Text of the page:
But who are the 60% of people who do not click on the #1 result?  Here are a few suggestions (maybe you can add to this list):

  • People who see that the #1 result is not at all what they are looking for.  For example, some people searching for “pursuit of happiness” might be looking for the band, some for the constitution, some for a self-help website.  So many searchers will scroll to find the top ;listing related to their topic.
  • People who have already been to the #1 listing and did not find what they wanted there.
  • People doing research or price comparisons and want to visit many websites for more information.
  • People who feel the #1 listing looks spammy from the outset.
  • People who see something so totally laser-targeted to them, that they skip over the top few results and click directly on that link.

The recommendation I gave my client was to add something to her title tag that would convert the majority of searchers into this last group.  Before I tell you what it is, you must understand the thought process of someone looking for a training session.  They are looking for a local session; they don’t want to travel to Chicago or London or Toronto.  They are looking for something now; their contemplating time is over and now they are searching because now they want to sign up.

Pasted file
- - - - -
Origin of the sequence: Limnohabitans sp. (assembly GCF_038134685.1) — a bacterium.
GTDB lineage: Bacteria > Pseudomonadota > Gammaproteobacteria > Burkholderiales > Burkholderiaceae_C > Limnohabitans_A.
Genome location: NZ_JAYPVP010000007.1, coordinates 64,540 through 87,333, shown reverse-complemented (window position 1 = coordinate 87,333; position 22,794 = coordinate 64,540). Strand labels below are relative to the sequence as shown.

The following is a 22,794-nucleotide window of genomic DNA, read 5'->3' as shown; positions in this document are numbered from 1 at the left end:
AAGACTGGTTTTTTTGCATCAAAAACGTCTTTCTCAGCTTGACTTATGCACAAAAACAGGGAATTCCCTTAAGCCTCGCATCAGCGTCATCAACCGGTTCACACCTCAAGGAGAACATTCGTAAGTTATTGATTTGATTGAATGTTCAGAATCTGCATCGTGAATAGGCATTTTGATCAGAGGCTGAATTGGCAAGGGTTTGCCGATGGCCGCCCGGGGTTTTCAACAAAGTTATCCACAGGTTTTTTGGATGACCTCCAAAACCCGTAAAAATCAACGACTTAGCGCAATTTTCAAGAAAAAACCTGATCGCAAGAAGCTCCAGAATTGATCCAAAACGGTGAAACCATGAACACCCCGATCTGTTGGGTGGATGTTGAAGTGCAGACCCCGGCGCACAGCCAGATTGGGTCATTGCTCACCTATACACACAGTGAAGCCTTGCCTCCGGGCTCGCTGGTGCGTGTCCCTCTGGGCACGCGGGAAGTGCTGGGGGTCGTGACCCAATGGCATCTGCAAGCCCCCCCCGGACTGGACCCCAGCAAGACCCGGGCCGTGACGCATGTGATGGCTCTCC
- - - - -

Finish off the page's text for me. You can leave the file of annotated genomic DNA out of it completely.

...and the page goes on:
So here is how I recommended my client set up her title tag for pages announcing upcoming, scheduled courses:

topicname training cityname month year

Even if very few people search by date, imagine that you are searching Google, Yahoo or whatever engine by location and up pops the results with a bunch of typical generic listing titles and you notice in the title of the fourth listing that there is a class or training session not only in your city but coming up next month.  Bang – you have just diverted a lot of traffic from the #1 listing that is vaguely about training to a listing that offers specifically what the searcher is looking for.  More importantly, you have just diverted the traffic that is holding money in its hand, ready to buy.